Moscow : Her name in translation means “barker,” but in the end Laika, the first living creature in space, must have gone out whimpering.
When Soviet space scientists sent her up exactly 50 years ago this Saturday, the two-year-old mongrel was expected to live for several days. In fact, it was later revealed, she lasted only a few hours.
Soviet propaganda at the time said she would find a peaceful end through lack of oxygen after days of orbiting the Earth aboard Sputnik 2.
A Russian scientist revealed just a few years ago, however, that she was killed by overheating in her tiny capsule after only a few hours in space.
Yet, the memory of her flight in the 80-centimetre metal cylinder that was her home and coffin is immortal. And there was a small degree of luxury for the first creature in space.
The capsule had a tiny peephole, there was oxygen and food for seven days, and a cooling system – albeit one that failed under heat from the third stage of the rocket which failed to disengage.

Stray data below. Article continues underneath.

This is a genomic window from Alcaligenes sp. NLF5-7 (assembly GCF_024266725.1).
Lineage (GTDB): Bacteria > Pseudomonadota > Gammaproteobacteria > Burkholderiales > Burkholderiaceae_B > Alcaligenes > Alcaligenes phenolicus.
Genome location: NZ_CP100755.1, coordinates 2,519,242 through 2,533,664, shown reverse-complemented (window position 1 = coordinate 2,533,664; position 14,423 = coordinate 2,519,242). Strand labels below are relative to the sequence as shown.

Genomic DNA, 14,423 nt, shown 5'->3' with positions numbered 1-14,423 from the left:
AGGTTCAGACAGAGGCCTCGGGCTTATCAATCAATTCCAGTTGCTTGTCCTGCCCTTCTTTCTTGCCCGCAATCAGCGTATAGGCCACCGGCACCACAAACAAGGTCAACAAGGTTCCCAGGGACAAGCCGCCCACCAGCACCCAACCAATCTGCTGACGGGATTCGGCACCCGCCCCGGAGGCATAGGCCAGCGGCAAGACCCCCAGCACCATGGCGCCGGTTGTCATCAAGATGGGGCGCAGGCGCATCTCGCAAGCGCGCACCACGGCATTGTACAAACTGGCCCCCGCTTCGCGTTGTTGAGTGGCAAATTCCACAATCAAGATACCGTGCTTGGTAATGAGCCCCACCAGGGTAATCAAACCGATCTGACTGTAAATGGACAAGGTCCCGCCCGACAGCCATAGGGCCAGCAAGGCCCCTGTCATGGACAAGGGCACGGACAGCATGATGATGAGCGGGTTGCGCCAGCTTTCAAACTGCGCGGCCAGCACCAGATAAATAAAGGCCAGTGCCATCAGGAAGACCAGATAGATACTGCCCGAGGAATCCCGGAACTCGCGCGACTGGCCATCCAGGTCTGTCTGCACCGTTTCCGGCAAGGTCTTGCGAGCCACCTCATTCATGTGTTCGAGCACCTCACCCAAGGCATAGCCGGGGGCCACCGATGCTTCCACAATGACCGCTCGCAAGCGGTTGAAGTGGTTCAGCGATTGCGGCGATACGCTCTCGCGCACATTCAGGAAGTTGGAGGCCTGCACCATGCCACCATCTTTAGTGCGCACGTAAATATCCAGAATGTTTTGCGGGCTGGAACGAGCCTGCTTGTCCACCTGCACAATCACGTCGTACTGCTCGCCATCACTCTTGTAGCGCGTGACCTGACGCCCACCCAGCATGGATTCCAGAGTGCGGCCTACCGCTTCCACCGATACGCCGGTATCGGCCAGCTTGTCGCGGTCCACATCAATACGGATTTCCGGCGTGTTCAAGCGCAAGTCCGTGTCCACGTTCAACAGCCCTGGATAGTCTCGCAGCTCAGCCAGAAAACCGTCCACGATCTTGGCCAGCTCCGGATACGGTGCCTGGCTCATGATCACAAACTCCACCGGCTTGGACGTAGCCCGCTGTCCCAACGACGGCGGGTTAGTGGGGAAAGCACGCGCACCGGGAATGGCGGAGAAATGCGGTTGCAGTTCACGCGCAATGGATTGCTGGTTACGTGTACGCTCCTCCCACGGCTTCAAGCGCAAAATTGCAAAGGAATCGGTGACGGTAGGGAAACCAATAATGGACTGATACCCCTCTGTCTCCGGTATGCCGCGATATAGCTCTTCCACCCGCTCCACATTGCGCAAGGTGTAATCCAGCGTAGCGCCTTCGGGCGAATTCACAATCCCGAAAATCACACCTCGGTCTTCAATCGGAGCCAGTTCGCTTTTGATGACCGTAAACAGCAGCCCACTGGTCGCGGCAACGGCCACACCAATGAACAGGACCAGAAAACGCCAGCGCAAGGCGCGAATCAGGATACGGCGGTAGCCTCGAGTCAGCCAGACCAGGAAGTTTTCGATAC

Like the generations of humans that followed her into space, Laika underwent a stringent selection procedure. First and foremost, she had to weigh less than six kilos.
For months before the launch, she and her fellow canine candidates underwent training aimed at keeping them calm in ever-smaller cages, up to three weeks at a time. Laika’s stoic demeanour won the ride.
A month before, the Soviets had shocked the West with their first Sputnik launch, to the delight of Nikita Khrushchev and the rest of the Kremlin leadership.
They were only too keen to mark the ensuing 40th anniversary of the October Revolution with Laika’s flight aboard the half-tonne Sputnik 2.
It went on to orbit the Earth with Laika’s body aboard for half a year before burning up in the Earth’s atmosphere in April 1958. It was to be another three-and-a-half years before man went into orbit.
On April 12, 1961, cosmonaut Yuri Gagarin was blasted into space aboard the Vostok 1 capsule. And, in contrast to Laika, he lived to tell the tale after a single orbit.